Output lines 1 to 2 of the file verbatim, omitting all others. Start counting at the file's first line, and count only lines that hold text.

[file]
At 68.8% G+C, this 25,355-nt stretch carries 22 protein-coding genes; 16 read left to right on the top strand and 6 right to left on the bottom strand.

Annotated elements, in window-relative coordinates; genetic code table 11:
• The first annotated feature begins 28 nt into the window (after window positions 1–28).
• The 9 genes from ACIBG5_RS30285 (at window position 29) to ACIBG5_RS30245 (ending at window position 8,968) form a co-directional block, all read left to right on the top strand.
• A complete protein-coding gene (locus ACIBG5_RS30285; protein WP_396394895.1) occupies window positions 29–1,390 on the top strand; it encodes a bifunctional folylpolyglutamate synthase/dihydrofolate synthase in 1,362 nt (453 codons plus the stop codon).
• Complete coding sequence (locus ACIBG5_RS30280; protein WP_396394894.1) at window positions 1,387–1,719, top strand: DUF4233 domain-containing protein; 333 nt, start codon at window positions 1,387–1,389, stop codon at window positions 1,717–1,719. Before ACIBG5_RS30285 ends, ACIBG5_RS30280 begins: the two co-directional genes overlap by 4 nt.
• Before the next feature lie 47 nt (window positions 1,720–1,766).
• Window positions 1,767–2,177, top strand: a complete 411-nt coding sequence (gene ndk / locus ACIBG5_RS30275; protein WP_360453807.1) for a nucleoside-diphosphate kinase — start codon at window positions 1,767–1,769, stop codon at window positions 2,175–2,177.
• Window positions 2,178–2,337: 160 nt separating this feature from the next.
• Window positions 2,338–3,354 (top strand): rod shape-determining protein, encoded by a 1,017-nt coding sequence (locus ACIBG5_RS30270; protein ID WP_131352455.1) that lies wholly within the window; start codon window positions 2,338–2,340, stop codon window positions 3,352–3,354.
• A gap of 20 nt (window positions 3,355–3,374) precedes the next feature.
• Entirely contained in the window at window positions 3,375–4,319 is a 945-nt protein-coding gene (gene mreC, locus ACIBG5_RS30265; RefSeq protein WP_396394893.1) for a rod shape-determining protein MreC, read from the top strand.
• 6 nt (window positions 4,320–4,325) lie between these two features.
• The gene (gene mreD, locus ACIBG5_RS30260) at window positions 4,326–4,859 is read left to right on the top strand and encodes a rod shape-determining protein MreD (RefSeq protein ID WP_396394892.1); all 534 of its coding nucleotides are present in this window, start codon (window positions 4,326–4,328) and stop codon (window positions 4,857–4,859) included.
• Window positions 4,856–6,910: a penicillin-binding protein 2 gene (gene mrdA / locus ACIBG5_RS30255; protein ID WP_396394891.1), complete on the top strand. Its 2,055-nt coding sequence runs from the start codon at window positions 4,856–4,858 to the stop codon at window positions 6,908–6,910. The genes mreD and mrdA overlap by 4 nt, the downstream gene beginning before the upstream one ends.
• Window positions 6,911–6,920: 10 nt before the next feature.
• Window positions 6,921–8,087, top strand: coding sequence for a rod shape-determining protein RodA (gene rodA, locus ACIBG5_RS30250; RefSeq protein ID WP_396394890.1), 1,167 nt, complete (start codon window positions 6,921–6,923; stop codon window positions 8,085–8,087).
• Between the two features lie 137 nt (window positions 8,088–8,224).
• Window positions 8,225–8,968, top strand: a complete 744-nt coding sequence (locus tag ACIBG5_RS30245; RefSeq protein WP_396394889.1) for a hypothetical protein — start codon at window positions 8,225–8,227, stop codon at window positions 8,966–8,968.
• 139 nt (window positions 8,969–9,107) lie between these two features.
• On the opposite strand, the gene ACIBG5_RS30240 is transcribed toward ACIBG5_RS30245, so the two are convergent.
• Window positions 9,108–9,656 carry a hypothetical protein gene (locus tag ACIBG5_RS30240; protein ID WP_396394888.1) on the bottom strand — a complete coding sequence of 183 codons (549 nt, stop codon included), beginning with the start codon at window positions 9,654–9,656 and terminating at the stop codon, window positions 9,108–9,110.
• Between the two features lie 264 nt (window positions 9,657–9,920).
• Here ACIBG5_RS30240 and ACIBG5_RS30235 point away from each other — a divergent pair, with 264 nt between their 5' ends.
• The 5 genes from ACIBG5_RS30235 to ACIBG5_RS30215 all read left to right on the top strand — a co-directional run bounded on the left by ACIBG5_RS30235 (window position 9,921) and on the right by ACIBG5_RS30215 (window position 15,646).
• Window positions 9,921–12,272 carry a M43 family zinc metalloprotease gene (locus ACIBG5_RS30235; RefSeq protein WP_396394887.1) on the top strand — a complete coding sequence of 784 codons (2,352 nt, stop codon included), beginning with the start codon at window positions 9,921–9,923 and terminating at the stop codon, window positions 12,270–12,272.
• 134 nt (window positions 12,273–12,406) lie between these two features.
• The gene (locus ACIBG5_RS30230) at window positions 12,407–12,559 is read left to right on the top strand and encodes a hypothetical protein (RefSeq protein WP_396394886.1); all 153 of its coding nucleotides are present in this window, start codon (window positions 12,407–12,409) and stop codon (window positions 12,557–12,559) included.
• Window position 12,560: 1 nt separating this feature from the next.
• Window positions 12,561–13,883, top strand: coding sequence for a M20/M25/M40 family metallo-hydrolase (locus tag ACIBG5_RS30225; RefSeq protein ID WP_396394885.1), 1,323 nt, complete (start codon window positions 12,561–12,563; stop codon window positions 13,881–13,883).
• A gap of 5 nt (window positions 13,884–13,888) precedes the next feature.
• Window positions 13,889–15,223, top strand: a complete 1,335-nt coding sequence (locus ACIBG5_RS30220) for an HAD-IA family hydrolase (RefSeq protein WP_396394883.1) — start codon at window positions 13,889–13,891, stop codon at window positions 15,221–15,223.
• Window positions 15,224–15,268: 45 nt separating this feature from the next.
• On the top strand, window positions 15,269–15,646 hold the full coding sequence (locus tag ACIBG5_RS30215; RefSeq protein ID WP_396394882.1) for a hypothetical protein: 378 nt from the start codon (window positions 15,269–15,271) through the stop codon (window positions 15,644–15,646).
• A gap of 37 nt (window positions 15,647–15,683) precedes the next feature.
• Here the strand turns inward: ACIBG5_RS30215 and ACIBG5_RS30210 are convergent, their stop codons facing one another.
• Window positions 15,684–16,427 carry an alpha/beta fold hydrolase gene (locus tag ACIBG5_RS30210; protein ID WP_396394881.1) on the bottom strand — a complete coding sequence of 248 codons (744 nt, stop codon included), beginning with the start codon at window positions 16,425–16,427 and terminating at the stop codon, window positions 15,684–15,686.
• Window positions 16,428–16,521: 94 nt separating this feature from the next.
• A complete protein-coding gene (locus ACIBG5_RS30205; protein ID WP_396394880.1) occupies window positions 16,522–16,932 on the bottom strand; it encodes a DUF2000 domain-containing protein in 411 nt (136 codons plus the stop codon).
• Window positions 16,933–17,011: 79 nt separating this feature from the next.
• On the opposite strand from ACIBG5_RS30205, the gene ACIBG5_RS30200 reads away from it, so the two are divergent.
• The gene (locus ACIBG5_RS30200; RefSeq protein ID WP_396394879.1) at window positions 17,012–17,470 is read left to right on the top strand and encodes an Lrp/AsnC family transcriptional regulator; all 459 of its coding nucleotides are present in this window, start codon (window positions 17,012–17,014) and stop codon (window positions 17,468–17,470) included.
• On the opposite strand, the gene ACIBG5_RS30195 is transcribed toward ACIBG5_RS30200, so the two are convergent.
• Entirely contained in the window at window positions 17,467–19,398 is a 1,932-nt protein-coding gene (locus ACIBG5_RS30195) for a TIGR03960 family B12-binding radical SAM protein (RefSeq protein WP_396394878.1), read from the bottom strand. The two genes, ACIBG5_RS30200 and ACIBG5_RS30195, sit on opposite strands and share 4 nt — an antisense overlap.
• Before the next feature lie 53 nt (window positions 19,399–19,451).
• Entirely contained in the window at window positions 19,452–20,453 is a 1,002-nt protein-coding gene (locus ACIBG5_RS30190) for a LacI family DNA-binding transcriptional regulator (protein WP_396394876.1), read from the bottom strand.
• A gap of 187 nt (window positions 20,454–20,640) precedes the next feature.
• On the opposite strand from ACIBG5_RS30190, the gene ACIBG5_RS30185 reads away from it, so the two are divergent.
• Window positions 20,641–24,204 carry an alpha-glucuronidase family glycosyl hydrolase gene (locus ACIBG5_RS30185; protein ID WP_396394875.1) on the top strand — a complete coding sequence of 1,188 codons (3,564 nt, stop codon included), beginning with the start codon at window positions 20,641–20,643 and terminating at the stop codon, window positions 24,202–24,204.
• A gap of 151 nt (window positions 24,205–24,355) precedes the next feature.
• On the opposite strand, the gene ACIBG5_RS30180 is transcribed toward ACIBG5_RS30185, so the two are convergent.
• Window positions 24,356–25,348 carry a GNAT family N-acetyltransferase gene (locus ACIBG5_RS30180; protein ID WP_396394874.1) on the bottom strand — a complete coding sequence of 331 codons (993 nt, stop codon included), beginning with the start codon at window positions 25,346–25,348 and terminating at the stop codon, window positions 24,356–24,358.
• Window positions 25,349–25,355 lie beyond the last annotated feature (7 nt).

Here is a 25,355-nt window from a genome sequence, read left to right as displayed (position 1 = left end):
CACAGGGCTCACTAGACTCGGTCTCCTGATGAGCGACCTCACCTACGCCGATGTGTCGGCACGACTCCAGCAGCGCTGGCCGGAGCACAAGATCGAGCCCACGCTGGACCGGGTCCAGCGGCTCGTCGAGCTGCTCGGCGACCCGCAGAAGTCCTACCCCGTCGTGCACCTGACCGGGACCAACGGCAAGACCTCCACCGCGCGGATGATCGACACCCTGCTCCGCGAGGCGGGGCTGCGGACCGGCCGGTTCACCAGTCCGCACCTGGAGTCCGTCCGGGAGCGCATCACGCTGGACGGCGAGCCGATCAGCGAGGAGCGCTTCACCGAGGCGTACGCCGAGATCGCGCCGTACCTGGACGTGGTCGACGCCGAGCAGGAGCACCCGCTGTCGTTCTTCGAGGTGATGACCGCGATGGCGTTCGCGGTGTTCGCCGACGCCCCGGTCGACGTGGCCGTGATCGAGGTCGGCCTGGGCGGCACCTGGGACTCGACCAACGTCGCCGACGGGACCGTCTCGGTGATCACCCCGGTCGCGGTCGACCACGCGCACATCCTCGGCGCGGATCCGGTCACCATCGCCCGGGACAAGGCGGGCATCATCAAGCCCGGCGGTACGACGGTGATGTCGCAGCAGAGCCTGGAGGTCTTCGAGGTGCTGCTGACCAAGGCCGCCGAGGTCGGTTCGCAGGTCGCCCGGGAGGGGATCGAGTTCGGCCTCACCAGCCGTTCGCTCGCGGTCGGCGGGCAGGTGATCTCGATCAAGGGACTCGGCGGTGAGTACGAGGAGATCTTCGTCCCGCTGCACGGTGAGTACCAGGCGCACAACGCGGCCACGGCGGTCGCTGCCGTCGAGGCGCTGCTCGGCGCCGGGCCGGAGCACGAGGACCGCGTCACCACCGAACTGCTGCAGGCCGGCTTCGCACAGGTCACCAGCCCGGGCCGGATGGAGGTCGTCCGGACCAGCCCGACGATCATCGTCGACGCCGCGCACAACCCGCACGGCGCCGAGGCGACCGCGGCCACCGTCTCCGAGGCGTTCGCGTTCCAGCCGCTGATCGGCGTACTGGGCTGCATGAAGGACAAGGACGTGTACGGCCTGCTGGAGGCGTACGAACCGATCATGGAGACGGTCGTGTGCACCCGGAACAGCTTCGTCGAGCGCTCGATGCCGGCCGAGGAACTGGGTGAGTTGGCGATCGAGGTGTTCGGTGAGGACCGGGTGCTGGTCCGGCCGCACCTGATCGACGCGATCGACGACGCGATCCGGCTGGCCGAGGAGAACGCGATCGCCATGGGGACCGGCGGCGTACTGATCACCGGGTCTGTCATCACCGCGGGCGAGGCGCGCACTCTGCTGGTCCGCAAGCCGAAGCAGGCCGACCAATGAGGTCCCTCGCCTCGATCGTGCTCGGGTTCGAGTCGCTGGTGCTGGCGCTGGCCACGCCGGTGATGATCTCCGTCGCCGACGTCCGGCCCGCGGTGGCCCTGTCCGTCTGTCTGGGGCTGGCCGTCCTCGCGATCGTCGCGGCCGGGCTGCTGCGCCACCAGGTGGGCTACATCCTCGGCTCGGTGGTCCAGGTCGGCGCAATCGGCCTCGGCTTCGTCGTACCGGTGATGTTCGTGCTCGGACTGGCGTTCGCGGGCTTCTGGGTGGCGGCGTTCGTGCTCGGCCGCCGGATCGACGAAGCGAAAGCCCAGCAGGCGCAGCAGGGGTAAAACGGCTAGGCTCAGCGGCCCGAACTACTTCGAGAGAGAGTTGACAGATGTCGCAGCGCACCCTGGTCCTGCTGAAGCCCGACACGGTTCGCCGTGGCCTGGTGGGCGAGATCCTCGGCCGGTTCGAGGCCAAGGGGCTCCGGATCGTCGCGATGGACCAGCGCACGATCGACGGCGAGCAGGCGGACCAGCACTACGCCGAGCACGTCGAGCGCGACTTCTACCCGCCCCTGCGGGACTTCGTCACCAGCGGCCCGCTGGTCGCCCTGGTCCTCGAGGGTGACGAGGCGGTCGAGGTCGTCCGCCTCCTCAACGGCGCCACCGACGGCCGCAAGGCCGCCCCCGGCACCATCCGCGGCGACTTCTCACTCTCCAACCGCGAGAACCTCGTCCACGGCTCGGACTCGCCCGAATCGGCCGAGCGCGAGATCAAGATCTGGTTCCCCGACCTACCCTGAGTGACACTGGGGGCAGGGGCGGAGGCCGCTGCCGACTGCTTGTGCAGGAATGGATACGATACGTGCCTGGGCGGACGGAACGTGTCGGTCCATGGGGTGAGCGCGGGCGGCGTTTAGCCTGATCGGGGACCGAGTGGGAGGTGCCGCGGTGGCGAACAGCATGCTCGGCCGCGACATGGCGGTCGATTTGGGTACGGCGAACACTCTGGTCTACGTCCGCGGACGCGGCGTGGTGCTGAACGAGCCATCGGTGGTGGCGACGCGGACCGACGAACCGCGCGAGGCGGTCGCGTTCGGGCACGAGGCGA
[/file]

At 68.8% G+C, this 25,355-nt stretch carries 22 protein-coding genes; 16 read left to right on the top strand and 6 right to left on the bottom strand.

Annotated elements, in window-relative coordinates; genetic code table 11: